Rabies in Texas

There is one variant of rabies prevalent in terrestrial animals in Texas-- the south central skunk variant (SCS). This variant is maintained by intra-species (within the host species) transmission with occasional spillover to both domestic and other wild animals. The raccoon rabies variant that is prevalent on the east coast of the United States is not currently found in Texas, but raccoons do get infected as a result of spillover from the skunk epizootic. Distinct rabies virus variants are found in insectivorous bats in multiple independent reservoirs of bat species.

The DDC strain of rabies appeared along the Texas-Mexico border in 1989, and quickly became established in both coyotes and dogs in the area. This canine epizootic spread throughout south Texas by the end of 1994, but has since been eliminated from the state. Fox rabies (TF) was nonexistent prior to 1945 in Texas. It first appeared in the eastern part of Texas in 1946 and moved toward west Texas. The epizootic died out in the eastern part of the state and became enzootic in southwest Texas during 1970-1980 period. In 1987-1988, the epizootic reoccurred and began expanding north and east. By the end of 1994, fox rabies had spread throughout west central Texas. In 1994-1995, the Oral Rabies Vaccination Program (ORVP), which had shown success in Canada and Europe against fox rabies, was initiated to combat the canine rabies epizootic in south Texas and fox rabies epizootic in west central Texas. Texas also periodically experiences outbreaks of south central skunk (SCS).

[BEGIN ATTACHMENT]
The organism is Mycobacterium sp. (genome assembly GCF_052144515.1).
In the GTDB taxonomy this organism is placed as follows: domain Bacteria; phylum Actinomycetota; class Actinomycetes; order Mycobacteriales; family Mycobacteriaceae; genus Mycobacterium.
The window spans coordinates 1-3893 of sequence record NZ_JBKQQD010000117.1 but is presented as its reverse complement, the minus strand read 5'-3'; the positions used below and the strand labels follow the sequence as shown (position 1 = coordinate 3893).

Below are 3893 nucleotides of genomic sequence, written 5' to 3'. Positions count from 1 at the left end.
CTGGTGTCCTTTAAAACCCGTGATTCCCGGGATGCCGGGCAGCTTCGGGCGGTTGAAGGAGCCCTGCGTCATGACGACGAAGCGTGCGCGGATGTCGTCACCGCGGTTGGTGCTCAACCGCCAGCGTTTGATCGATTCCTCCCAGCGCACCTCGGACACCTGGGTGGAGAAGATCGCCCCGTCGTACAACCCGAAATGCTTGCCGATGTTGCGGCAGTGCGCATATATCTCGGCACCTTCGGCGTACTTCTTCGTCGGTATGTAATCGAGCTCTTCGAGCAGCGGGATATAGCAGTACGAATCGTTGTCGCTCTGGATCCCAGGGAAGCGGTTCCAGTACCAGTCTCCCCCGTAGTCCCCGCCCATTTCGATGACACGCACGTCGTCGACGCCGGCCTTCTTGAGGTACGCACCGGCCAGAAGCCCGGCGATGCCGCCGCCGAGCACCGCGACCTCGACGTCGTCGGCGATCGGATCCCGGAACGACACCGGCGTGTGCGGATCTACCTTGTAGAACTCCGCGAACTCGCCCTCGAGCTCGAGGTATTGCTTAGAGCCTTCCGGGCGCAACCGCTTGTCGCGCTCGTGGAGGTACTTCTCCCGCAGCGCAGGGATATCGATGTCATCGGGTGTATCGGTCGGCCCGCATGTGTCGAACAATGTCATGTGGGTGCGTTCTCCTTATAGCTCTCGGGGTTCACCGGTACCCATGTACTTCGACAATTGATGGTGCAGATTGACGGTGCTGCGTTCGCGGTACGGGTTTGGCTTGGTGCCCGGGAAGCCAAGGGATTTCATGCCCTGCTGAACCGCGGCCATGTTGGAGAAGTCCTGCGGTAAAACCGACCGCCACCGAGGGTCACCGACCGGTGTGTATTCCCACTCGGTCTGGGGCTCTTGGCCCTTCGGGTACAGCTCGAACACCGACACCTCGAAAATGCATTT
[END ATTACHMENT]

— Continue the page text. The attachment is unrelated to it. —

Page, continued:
• Animal rabies is endemic in Texas.
  • The majority of the animals tested for rabies in Texas are dogs and cats that are submitted for rabies testing because of their aggressive behavior and/or exposure to humans or pets.
  • Wild animals such as bats, skunks, foxes, and coyotes are still the primary reservoirs of rabies.
  • The ORVP  has resulted in the elimination of rabies positive coyotes in south Texas and a decrease in rabies positive foxes in west central Texas.
  • Educating the public to avoid contact with wild animals, especially dead and downed bats, will prevent human or pet exposure.


Last updated October 17, 2014